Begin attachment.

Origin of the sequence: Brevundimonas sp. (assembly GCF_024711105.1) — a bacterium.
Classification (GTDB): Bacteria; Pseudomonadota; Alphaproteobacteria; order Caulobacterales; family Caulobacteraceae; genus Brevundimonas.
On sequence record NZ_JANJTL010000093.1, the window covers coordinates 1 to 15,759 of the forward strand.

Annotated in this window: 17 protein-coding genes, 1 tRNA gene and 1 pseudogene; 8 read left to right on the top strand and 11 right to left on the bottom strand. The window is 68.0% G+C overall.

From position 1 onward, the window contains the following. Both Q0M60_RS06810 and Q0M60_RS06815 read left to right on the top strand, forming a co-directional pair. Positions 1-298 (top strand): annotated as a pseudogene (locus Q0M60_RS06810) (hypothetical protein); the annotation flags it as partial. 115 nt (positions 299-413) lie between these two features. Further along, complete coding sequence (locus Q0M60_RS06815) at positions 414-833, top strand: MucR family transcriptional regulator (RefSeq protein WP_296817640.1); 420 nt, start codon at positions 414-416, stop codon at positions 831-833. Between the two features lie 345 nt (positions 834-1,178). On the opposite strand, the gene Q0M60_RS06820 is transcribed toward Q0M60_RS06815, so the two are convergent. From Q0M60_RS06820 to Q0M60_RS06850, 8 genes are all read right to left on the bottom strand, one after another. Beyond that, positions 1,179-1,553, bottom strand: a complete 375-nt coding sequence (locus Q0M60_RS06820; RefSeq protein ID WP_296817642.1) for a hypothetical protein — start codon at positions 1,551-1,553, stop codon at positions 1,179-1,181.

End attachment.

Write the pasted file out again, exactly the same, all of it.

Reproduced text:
Origin of the sequence: Brevundimonas sp. (assembly GCF_024711105.1) — a bacterium.
Classification (GTDB): Bacteria; Pseudomonadota; Alphaproteobacteria; order Caulobacterales; family Caulobacteraceae; genus Brevundimonas.
On sequence record NZ_JANJTL010000093.1, the window covers coordinates 1 to 15,759 of the forward strand.

Annotated in this window: 17 protein-coding genes, 1 tRNA gene and 1 pseudogene; 8 read left to right on the top strand and 11 right to left on the bottom strand. The window is 68.0% G+C overall.

From position 1 onward, the window contains the following. Both Q0M60_RS06810 and Q0M60_RS06815 read left to right on the top strand, forming a co-directional pair. Positions 1-298 (top strand): annotated as a pseudogene (locus Q0M60_RS06810) (hypothetical protein); the annotation flags it as partial. 115 nt (positions 299-413) lie between these two features. Further along, complete coding sequence (locus Q0M60_RS06815) at positions 414-833, top strand: MucR family transcriptional regulator (RefSeq protein WP_296817640.1); 420 nt, start codon at positions 414-416, stop codon at positions 831-833. Between the two features lie 345 nt (positions 834-1,178). On the opposite strand, the gene Q0M60_RS06820 is transcribed toward Q0M60_RS06815, so the two are convergent. From Q0M60_RS06820 to Q0M60_RS06850, 8 genes are all read right to left on the bottom strand, one after another. Beyond that, positions 1,179-1,553, bottom strand: a complete 375-nt coding sequence (locus Q0M60_RS06820; RefSeq protein ID WP_296817642.1) for a hypothetical protein — start codon at positions 1,551-1,553, stop codon at positions 1,179-1,181.